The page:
Raw food diet – Processing techniques, Disadvantages and Controversies

The raw food diet is a naturist diet that is distinguished by one great commandment: DO NOT cook food.
The first foundations of the raw food diet can be traced back to the “Gospel of Peace”, a sacred text belonging to the Jewish lineage of the Essenes, while in the last century its diffusion is mainly due to “independent or naturist” doctors such as HM Shelton.

A very important quote for supporters of the raw food diet is that of Gandhi, in his last book of 1949, “Regime and food reform”:

To get rid of an illness, the use of fire in the preparation of dinner must be suppressed

Currently, the raw food diet or raw food it is a food style that is very fashionable in the USA, thanks to its diffusion among Hollywood celebrities; its success is mainly attributable to an alleged anti-aging action of raw foods and to the dissemination of a principle according to which human nutrition IS BORN raw and must remain so, as heat, as a processing technique of food, represents a recent innovation, of little use or even of dubious health.
According to the raw food diet, the use of fire in the kitchen inhibits the perception of satiety, induces excessive palatability and gives foods a “soft” consistency, making them unnatural; cooking is responsible for the destruction of vitamins, enzymes, auxones and protein coagulation.

Definitely, the raw food diet renounces the traditional heat treatment of food, considering cooked food as an unpleasant ballast for the body.

Processing techniques allowed

Although in the raw food diet the food is not subjected to cooking, the food can still be taken in the form of a smoothie, centrifuged, pureed, chunks or juice, and can be subjected to dehydration, germination or marinade.
Food can also be dried at a maximum temperature of 42°C.
In all these ways, the food preserves the nutritional properties of which it is composed in the best possible way and, in the case of germination, it is enriched with more nutrients.

Temperatures below 42°C…

According to the raw food diet, “42” expresses the maximum temperature to which food can be subjected before being eaten. According to this food philosophy, exceeding 42°C would compromise the nutrients, vitamins, mineral salts and enzymes present in the food.

Disadvantages and Controversies

From a food point of view, the raw food diet is fully associated with conventional nutrition, suggesting to increase the frequency of consumption of fruit and above all raw vegetables, aiming at the conservation of some heat-sensitive nutritional principles such as vitamins (not all) and antioxidants. Obviously, this is a principle that subordinates the AVAILABILITY and the TYPE of food, as well as the seasonality of the foods. It would be curious to see the physiological reaction induced by the digestion of raw potatoes, turnips and beets; not to mention chestnuts and legumes. Shouldn’t it be a rousing sight!

Furthermore (quote from those who tried it), it seems that the raw food diet often induces adverse intestinal reactions, such as abdominal tension, bloating and gas flatulence; practically, the exact opposite of what a potential consumer might expect from a “natural” diet.

Especially in women, the raw food diet does NOT improve resistance to low temperatures, on the contrary, the abolition of hot foods favors the perception of the cold, further reducing the practicability of this diet in the winter season.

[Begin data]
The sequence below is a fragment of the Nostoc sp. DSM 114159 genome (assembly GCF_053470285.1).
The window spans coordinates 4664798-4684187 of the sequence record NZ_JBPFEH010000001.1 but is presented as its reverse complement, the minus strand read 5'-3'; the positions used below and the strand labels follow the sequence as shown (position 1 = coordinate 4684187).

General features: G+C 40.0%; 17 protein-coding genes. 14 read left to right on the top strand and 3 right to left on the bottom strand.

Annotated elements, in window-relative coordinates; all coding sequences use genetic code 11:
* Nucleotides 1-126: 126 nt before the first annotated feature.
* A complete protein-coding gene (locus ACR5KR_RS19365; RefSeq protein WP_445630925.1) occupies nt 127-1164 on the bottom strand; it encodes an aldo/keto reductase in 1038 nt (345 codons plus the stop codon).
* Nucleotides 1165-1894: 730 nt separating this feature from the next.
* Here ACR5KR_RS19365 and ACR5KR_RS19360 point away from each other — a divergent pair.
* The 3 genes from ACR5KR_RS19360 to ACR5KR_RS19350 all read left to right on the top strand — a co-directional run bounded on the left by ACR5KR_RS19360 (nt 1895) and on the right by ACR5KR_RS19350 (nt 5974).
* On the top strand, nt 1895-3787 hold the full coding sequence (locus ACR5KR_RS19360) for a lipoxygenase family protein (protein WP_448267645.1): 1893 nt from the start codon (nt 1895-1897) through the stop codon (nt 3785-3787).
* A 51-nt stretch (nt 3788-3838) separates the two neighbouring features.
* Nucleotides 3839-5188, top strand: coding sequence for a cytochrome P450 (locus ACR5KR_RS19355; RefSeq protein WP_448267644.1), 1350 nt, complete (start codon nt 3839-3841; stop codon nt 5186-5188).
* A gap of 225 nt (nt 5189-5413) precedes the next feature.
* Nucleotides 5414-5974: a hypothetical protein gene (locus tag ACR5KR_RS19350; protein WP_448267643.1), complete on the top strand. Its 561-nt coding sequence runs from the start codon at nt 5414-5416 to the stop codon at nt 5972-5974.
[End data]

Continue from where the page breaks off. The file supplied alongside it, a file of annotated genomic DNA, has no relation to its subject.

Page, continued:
From a hygienic point of view, the raw food diet is a real disaster. The followers of this food style cling to slightly bizarre concepts, demonizing pasteurized or sterilized food; obviously, according to raw foodists this also applies to animal feed and in the appropriate web spaces it is possible to read ravings about possible economic speculations in the veterinary field (better not to go into further detail). If this may seem like a potentially risky attitude for the spread of diseases on farms, a pitiful veil should be drawn on the wholesomeness of foods intended for human consumption. The INEVITABLE presence of parasites (Entamoeba histolytica/disper, Giardia lamblia, Trichuris trichiura, Strongyloides stercoralis, Ancylostoma duodenale, Ascaris lumbricoides, Hymenolepis nana, Taenia solium, Taenia saginata, Echinococcus granulosus, Enterobius vermicularis), molds (Aspergillus, Penicillium, Fusarium, Alternaria) and bacteria (Clostridium botulinum and perfringens, Bacillus Cereus, Salmonella typhi and paratyphi, Staffilococcus aureus etc.) in foods is an unknown factor that should not be underestimated. Suffice it to say that for a pregnant woman, adherence to the raw food diet would dramatically increase the risk of complications for the unborn child, such as fetal malformations or miscarriage. The same is true for immunosuppressed patients such as chemotherapy and AIDS patients.

We also remind the followers of the raw food diet that the enzymes contained in food are in any case denatured by the gastric pH and subsequently split by the pancreatic and intestinal peptidases; therefore, the presence or absence of these active molecules in food is an unknown factor that does not affect us in the slightest.
Contrary to what the raw food diet claims, cooking is a process which, if carried out properly, facilitates digestion and, in some cases, also favors the absorption of nutrients (such as the biotin contained in egg white).

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